LETTERS EXCHANGED BETWEEN DAVID & SYLVIA MAXWELL FYFE
DURING THE NUREMBERG CRIMES TRIALS
These letters were archived and transcribed by David Maxwell Fyfe's grandson, Tom Blackmore. He writes :
Throughout the year of the Nuremberg War Crimes Trials David and Sylvia
Maxwell Fyfe corresponded on a regular basis. Early in the trial, the telephone did not work and it was unclear if Sylvia was going to be able to visit. At that time the letters were especially detailed and interesting. As the trial developed, Sylvia's visited and Maxwell Fyfe returned home for major festivals, the letters become more sketchy, in particular when Maxwell Fyfe was very busy during the cross-examinations. However, they become more full once more in the final days of the trial when Maxwell Fyfe was waiting for the end while conducting the prosecution of the organisations of the Nazi state.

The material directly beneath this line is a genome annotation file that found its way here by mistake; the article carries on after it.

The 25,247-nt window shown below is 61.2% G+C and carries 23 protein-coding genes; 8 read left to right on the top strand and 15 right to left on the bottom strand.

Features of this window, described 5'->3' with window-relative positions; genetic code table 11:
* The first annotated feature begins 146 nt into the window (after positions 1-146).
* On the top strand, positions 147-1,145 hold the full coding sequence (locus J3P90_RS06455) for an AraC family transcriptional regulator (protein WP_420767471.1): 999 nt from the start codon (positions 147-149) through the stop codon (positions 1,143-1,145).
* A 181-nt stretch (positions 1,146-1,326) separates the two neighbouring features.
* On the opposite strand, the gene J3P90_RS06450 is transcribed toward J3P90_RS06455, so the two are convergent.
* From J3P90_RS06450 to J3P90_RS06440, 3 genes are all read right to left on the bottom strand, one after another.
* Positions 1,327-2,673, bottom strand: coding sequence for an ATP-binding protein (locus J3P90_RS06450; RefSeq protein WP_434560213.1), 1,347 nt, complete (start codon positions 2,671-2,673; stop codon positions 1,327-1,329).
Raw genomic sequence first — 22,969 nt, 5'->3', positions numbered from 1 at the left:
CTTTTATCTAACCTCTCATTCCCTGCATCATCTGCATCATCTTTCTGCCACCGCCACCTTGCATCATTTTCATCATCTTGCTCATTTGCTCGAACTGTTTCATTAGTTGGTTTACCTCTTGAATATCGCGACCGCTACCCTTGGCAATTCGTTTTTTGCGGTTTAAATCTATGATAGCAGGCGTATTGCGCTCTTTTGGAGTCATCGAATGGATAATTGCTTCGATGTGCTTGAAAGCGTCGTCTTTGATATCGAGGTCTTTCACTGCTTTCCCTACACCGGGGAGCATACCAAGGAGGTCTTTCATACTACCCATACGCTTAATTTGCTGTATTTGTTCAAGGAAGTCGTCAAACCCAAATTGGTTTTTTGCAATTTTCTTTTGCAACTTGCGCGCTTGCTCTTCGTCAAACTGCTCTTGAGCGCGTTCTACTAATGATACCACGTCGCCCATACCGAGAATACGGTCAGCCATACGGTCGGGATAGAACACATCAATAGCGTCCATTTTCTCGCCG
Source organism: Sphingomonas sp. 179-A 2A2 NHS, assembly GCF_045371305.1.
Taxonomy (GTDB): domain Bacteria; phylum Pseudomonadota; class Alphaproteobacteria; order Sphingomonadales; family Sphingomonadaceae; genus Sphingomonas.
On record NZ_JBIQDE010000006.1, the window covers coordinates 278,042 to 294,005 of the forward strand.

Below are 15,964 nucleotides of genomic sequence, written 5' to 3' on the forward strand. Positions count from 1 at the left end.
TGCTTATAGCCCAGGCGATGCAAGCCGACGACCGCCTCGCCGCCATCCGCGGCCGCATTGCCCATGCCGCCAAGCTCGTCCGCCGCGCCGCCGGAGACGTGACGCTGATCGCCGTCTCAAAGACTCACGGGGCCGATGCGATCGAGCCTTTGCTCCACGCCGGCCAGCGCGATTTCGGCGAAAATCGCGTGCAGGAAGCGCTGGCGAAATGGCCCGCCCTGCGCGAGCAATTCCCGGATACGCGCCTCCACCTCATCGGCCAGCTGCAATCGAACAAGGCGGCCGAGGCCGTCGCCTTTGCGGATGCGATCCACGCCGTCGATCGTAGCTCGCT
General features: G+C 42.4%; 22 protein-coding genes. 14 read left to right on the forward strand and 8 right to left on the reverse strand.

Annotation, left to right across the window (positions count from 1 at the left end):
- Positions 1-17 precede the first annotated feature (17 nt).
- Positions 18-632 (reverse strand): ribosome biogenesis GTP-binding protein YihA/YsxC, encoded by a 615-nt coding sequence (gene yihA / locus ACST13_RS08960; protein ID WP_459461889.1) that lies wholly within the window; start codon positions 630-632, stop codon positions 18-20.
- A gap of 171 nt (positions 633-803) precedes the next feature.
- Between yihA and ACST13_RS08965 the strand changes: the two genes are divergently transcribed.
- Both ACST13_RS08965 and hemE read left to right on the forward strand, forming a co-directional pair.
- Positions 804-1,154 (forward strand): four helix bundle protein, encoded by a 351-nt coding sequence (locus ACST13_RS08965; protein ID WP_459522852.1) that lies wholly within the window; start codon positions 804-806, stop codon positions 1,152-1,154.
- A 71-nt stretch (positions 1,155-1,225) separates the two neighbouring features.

These letters are in the first place love letters between two people suffering a post-war separation. However much light is thrown by them on the story of the trials, its purpose and characters.